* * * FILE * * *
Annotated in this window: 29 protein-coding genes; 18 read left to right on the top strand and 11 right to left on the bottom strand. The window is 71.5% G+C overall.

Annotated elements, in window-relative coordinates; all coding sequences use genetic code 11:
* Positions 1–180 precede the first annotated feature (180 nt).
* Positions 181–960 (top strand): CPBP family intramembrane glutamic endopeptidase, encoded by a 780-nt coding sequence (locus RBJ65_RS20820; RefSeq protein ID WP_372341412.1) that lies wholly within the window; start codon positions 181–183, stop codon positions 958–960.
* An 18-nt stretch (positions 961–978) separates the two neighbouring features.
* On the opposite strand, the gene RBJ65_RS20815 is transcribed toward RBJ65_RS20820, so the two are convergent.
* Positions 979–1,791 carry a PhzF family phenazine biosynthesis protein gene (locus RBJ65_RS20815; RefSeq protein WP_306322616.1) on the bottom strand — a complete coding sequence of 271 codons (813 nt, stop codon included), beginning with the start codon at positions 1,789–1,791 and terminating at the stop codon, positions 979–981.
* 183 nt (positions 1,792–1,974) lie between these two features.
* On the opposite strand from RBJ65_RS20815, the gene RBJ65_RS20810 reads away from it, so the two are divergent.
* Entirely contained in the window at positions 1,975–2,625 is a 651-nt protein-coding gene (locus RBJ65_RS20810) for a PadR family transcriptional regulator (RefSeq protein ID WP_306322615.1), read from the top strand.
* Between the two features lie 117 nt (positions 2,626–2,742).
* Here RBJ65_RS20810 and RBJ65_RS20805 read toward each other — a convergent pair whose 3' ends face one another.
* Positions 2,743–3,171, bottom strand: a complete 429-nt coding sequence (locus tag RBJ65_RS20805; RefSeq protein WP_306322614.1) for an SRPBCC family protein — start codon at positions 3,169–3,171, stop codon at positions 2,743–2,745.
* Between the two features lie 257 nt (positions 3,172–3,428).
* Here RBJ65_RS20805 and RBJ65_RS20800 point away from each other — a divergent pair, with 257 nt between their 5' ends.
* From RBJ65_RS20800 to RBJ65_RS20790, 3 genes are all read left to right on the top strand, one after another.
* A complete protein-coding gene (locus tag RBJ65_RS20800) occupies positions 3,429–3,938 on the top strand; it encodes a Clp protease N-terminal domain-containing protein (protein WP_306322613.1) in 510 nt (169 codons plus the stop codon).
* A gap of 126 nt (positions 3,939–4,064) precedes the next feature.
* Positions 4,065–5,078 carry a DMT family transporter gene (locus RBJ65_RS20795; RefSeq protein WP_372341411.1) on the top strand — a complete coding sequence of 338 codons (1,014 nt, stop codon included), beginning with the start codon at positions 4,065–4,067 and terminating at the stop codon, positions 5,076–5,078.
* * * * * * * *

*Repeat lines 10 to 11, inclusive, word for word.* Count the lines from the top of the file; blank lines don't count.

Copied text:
* Entirely contained in the window at positions 1,975–2,625 is a 651-nt protein-coding gene (locus RBJ65_RS20810) for a PadR family transcriptional regulator (RefSeq protein ID WP_306322615.1), read from the top strand.
* Between the two features lie 117 nt (positions 2,626–2,742).